A ghostly shopping centre in Wales faces being ‘recycled’ into a business centre after all the big stores moved out leaving it with no shops open.
The empty shell of the Festival Park shopping centre has become known as ‘zombie-land’ to Gwent locals who have watched over 40 companies pack up and leave in recent years.
The big name brands to have abandoned in a retail slump include Nike, Costa, M&S and Gap before SportsDirect left leaving the centre empty.
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The shopping centre has been open since 1997 and was opened on the site of the Ebbw Vale Garden Festival, which took place in 1992.
Many locals remember fondly the glory days when you could actually buy things there.
Shopper Megan Woods, 59, said: “It was amazing then — long queues to get in and a real buzz.
“It has its own fairground and even a talking moving clock.. But now it is more like a zombie-land with no-one here.
“Something has gone very wrong somewhere that all that investment of taxpayers money was wasted. It was getting bad before the pandemic but now it is just ridiculous.”
Shop owner Kim Maguire used to own a store on the site.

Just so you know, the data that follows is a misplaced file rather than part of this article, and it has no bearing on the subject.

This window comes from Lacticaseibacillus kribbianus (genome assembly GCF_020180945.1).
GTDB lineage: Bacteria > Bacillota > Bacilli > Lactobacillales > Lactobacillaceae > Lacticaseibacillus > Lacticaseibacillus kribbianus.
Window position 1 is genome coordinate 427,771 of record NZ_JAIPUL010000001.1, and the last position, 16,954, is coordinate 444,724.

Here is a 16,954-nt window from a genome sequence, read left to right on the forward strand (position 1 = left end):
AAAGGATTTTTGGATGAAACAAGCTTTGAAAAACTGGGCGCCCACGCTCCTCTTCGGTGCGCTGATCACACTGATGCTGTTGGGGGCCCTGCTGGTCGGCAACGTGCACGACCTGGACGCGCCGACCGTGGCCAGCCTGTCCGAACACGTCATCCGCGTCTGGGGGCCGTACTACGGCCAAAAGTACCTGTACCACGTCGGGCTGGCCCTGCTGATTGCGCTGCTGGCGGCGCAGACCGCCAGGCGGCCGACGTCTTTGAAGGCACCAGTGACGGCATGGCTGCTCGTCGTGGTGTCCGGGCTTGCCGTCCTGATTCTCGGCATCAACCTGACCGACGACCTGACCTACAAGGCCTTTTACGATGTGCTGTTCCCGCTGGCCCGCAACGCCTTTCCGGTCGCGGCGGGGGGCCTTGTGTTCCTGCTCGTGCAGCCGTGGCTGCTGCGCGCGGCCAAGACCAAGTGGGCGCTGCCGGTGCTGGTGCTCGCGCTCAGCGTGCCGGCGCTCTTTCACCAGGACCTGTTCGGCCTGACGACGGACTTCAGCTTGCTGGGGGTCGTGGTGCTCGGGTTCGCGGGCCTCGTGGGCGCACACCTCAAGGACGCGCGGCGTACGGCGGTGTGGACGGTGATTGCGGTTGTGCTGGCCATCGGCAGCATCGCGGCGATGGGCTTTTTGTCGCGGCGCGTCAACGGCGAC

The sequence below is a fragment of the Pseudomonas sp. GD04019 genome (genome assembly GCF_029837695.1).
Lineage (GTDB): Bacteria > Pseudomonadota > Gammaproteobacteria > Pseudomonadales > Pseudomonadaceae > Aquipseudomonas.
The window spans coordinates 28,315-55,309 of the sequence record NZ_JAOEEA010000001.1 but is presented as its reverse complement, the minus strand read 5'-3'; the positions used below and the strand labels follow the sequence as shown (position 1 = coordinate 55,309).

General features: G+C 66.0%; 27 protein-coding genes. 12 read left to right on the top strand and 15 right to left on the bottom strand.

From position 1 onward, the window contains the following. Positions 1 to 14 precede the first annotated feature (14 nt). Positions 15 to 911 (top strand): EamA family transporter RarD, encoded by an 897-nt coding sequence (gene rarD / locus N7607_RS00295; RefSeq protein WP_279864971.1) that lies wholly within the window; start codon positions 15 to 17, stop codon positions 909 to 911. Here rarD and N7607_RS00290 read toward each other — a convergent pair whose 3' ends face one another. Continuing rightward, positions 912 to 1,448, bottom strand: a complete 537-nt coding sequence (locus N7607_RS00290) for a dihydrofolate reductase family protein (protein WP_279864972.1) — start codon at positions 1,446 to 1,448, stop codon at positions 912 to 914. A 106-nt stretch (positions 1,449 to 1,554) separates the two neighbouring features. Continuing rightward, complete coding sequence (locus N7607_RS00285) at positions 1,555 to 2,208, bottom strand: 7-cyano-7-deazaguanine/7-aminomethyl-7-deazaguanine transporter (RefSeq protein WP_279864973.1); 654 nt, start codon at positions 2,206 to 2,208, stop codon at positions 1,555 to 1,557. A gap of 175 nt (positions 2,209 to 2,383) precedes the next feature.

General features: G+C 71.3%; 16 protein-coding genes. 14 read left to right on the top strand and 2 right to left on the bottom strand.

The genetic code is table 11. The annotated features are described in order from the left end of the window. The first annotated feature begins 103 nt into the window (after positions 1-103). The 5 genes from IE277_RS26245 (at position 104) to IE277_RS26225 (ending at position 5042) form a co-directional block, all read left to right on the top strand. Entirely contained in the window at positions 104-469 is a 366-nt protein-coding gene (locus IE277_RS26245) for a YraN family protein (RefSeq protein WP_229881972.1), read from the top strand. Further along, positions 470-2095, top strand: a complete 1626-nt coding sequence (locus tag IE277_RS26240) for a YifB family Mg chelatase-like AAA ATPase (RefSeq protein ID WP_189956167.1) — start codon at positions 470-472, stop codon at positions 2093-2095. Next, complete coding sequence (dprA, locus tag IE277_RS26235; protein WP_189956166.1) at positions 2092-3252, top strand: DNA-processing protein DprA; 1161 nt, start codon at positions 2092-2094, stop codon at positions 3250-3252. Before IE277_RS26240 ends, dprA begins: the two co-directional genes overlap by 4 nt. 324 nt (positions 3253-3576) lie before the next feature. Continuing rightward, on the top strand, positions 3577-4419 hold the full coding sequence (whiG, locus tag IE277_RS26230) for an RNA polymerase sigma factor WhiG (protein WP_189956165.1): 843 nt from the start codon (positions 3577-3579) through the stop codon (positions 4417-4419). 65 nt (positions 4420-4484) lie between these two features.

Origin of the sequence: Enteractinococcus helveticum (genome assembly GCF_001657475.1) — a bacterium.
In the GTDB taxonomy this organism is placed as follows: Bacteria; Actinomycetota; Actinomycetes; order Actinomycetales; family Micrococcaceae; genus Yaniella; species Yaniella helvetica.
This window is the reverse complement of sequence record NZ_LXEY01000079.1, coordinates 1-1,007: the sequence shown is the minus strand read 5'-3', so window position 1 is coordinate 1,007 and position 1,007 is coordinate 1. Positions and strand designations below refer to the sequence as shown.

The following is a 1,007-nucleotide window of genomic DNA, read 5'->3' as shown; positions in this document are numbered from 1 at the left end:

She said: “I still regularly hear from customers about how much they miss Festival Park, and how shocked they all are at what has happened to it over the last few years.
“It was a sad day when it closed for me as a business and for the community as a whole.
“Everyone who worked there misses it as well, though we are now in a larger shop further towards the centre of town.”
The units have now been bought by Mercia Real Estate who say they want to convert the shopping park into a 'mixed-use business centre.'
Their planning application states: “MRE’s vision for the mall is to recycle and repurpose the existing land and buildings to create a mixed-use business centre.
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“The previously developed site is now completely vacant, but with limited remodelling to the buildings and the hard areas around them it can provide space for a range of employment-generating uses.
“MRE also want attract users that may include a mixture of activities — like trade counters, tool hire companies and builder's merchants.”
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